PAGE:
End Family Court

End Family Court

Together, opting for the solution.

After 40 plus years of failure reflecting the complete but lucrative destruction of families nation wide, while those employed in the various cottage industries profit enough to purchase “vacation homes”  – and appellate courts ruling it is not responsible for people getting killed at the courthouse;  lets opt for the solution.  

Lets end family court.   Please “like” our Facebook page to “End Family Court.”

Imagine:  Cases involving no family related crimes able participate with litigants, for the first time, enjoying their full Constitutional rights others enjoy in the civil system.  For those instances of family related crimes, to the criminal courts, first.  Ending family court will not end the cronyism family court has come to personify, but it will do much to cripple the divorce and custody industry. 

Interested in participating in the solution?  Great.  Please write to Bonnie@personalpublicrelations.com

For newbies:  Below case that went to the California Supreme Court, which reversed the Court of Appeal decision for the survivors family members.

(Not that California is any worse than any other state expressing ongoing judicial disdain for family court litigants.)  


Calif-Victims of violence inside courthouses can’t sue counties and sheriff’s departments charged with overseeing the buildings, the state Supreme Court ruled. 

Public entities in general are not liable for failing to protect individuals against crime, the court ruled in unanimously overturning an appeals court decision. Allowing such lawsuits could expose government agencies to liability on many of their properties, Chief Justice Ronald M.George wrote. The case stemmed from a 1995 slaying of a woman inside the downtown Los Angeles County courthouse.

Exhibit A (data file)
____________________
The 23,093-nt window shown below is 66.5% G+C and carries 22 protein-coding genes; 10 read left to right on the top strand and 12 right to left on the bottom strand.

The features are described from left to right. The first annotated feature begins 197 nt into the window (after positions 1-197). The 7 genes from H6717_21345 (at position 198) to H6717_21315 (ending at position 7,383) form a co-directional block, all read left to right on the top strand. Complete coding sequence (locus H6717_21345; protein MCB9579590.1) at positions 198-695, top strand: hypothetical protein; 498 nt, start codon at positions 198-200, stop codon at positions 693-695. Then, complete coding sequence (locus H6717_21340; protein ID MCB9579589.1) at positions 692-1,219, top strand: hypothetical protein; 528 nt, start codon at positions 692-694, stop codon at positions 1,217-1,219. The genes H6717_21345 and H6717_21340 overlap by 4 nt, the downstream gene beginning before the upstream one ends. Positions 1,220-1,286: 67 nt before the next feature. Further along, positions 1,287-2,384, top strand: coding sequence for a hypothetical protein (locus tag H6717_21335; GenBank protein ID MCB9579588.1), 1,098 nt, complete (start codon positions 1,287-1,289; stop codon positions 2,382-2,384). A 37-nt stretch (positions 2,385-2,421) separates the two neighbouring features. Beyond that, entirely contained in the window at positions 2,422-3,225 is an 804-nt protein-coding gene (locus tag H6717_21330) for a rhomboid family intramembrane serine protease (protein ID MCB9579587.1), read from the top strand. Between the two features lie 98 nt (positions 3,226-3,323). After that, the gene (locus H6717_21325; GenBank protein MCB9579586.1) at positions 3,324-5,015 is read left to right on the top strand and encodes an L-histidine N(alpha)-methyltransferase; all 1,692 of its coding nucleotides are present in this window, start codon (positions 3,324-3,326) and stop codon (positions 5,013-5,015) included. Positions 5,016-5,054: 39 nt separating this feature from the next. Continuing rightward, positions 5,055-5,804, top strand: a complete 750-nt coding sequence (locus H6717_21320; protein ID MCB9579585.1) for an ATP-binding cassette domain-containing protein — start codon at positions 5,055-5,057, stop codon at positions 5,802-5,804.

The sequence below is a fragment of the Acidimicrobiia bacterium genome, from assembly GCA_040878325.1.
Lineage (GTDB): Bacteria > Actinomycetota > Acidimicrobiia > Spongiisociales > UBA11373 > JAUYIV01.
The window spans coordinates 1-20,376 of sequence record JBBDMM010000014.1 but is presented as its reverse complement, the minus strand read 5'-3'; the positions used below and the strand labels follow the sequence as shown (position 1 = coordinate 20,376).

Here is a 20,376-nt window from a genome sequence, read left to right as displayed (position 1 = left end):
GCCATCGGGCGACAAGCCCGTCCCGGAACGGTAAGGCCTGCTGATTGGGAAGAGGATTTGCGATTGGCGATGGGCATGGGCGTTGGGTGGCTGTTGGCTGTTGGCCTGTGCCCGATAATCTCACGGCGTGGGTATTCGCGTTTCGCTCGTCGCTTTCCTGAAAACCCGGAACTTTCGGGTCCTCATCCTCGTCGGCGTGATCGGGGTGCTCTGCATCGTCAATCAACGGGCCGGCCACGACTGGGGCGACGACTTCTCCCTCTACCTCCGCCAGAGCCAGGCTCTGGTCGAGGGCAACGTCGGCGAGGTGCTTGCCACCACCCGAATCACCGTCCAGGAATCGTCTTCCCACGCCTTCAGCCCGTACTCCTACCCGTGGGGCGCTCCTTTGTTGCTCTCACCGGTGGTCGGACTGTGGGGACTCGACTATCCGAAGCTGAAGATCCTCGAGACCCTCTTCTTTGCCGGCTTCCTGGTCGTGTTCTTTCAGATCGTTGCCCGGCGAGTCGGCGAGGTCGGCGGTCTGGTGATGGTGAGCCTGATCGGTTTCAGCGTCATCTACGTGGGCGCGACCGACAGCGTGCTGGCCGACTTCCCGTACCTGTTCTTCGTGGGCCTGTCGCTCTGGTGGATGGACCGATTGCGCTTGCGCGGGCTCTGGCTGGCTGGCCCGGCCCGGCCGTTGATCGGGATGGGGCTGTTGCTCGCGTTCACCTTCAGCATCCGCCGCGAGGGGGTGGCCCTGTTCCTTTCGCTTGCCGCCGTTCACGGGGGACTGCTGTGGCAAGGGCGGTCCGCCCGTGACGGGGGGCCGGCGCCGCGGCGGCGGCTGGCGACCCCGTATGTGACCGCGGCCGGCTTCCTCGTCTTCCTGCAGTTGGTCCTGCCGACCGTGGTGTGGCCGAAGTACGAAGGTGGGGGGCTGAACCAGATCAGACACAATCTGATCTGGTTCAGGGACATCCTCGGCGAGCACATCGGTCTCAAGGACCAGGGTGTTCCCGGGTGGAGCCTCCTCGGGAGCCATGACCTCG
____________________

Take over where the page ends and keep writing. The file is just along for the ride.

Eileen Zelig, 40, who said she lived in mortal terror of her ex-husband, was killed when Harry Zelig shot her in the chest after a divorce proceeding in which he said she was trying to seize his car. The couple’s 6 year old daughter was seen shrieking in distress after the shooting as bystanders raced for cover. The husband was later convicted and sentenced to 29 years to life. 

Local governments anxiously awaited Monday’s court decision, fearing the Supreme Court could open a Pandora’s box of liability if it sided with the appeals court. “The implications were very scary from the point of view of what potentially could be the scope of liability for municipalities,” said attorney Steven J. Renick, who argued the case on behalf of Los Angeles County. 

Feminist groups criticized the ruling, saying women who use the courts for family law matters –such as divorce, child custody and restraining orders– are in danger. “These women are required to go to the courthouse, and this is the only time they’ll see their abuser,” said LeAnna Gutierrez, an attorney with the Calif. Women’s Law Center. “They’re required to face the abuser and the state has no actual duty to protect them while they’re there.” 

The appeals court said counties have “a duty to take reasonable steps to provide safe courthouses to those who enter.” But George wrote that the danger faced by Zelig that her husband would shoot her “was the same inside the courthouse as outside.” 

EndFamilyCourt.com – stay tuned.

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